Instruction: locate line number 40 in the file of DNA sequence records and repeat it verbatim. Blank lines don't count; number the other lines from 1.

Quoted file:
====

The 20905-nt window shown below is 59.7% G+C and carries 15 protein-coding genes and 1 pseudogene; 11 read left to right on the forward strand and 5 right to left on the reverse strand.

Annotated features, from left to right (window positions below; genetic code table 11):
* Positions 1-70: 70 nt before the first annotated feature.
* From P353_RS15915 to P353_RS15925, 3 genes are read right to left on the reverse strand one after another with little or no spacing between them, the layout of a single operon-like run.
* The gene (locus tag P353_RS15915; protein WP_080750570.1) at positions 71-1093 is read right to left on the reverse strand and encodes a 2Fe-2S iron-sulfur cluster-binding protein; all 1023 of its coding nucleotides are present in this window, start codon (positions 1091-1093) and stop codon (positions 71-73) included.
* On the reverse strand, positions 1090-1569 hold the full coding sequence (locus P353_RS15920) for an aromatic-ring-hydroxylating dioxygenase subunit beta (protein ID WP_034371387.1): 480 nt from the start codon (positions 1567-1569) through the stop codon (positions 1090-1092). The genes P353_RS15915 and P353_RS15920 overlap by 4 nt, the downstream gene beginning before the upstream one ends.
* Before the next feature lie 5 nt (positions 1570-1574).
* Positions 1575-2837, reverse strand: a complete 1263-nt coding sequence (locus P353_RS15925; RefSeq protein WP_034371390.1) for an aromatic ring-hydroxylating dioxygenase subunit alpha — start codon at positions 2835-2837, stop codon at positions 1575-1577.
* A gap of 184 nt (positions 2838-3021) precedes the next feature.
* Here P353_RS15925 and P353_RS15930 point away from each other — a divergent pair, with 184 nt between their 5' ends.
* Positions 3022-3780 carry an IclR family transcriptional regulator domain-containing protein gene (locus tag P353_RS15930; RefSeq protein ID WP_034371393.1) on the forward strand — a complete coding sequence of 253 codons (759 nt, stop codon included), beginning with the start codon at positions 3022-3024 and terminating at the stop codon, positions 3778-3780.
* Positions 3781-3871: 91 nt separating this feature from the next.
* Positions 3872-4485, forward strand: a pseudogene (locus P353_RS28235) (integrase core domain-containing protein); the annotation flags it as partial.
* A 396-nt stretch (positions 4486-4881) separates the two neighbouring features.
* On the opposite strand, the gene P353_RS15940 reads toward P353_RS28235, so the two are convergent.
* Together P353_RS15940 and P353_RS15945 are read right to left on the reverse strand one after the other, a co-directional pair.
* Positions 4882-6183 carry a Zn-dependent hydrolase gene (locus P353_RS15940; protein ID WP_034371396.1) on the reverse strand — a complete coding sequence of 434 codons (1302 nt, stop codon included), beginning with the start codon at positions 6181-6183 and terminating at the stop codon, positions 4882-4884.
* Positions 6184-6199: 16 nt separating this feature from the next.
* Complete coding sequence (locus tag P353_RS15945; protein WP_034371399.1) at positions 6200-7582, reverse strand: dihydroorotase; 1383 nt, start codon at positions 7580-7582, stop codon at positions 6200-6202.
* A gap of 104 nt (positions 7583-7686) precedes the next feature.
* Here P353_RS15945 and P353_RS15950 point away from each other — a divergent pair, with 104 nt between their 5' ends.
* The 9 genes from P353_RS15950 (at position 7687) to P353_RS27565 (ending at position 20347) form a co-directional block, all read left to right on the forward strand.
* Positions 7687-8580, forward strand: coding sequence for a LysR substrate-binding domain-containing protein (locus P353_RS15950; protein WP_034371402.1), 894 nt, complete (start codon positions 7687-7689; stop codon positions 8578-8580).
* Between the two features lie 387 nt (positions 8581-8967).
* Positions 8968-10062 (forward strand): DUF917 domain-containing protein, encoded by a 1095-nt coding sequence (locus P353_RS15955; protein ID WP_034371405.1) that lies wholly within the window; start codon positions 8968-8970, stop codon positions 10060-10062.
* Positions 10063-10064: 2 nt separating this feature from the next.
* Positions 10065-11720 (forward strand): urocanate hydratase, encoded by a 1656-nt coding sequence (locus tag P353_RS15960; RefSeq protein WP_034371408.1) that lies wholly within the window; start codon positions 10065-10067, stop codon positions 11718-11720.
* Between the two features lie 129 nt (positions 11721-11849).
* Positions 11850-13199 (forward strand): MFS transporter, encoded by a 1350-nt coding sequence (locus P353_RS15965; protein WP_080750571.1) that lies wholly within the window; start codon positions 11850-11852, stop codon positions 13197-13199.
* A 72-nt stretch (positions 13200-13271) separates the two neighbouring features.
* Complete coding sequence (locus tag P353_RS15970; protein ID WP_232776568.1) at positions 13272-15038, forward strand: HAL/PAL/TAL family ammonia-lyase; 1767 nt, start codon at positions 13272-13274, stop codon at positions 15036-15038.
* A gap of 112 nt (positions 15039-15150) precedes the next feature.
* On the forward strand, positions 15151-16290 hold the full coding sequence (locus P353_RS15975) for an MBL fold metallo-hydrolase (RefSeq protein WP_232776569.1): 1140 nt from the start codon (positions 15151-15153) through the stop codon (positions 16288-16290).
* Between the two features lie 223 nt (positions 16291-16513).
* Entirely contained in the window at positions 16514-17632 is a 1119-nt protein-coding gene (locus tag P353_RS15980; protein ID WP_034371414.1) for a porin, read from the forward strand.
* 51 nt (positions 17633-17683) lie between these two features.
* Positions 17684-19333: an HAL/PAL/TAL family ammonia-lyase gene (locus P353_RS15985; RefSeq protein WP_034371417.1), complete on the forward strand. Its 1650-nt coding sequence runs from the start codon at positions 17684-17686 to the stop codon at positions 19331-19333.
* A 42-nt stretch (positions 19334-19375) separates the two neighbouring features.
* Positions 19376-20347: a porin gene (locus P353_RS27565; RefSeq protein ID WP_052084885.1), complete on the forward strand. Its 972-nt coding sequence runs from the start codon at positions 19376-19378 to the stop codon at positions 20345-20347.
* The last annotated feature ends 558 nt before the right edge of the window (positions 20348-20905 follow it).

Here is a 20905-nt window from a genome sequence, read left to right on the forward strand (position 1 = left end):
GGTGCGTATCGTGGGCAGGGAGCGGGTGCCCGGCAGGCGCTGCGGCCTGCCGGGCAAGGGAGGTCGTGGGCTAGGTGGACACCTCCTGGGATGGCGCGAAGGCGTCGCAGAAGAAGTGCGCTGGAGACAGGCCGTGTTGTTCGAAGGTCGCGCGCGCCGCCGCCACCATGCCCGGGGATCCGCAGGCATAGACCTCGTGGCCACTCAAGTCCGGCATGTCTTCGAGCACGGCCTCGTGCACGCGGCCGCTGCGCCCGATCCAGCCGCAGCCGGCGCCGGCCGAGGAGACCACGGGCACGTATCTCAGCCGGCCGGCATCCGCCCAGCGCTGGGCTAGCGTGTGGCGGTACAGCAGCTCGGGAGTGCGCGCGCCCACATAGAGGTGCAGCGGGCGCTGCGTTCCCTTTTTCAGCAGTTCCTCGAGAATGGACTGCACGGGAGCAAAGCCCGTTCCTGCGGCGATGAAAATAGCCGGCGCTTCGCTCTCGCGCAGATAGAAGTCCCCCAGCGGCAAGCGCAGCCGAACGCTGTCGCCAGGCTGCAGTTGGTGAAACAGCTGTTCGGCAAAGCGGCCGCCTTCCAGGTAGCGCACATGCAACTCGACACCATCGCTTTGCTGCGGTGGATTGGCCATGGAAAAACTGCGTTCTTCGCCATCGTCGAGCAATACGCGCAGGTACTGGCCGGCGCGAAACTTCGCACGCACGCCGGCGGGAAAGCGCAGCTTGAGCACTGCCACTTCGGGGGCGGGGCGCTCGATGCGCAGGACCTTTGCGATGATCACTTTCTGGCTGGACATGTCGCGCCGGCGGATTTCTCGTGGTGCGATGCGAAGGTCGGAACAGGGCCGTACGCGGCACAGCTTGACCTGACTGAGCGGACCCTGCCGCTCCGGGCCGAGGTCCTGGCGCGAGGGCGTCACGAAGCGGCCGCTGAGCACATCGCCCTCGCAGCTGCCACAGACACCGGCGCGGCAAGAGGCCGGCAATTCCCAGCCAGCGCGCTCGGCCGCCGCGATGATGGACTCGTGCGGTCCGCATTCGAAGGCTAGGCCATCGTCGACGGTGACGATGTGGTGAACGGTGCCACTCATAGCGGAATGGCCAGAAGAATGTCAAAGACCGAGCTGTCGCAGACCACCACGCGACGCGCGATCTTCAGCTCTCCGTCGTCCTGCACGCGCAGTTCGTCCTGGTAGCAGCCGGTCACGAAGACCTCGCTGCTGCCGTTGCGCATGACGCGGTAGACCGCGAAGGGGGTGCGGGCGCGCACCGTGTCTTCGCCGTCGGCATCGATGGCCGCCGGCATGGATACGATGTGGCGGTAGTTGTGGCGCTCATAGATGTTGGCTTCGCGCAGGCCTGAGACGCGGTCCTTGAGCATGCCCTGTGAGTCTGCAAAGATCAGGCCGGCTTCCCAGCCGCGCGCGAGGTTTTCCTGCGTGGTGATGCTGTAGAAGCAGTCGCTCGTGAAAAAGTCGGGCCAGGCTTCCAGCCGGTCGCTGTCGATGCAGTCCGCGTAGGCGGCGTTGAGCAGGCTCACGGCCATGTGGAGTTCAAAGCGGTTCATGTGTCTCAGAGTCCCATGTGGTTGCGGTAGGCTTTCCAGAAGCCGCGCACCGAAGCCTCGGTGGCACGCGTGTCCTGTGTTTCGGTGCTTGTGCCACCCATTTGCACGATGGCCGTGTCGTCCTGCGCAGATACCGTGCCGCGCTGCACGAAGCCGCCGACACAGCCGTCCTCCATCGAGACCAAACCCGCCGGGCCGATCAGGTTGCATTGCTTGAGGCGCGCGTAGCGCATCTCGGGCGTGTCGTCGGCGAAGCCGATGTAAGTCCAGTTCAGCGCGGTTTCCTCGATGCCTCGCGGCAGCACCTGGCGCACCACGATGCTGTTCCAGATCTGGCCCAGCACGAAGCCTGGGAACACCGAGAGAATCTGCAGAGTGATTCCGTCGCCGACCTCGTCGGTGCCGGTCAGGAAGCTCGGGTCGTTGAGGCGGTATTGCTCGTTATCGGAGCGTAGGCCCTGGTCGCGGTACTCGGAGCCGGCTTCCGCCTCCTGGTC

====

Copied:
* The last annotated feature ends 558 nt before the right edge of the window (positions 20348-20905 follow it).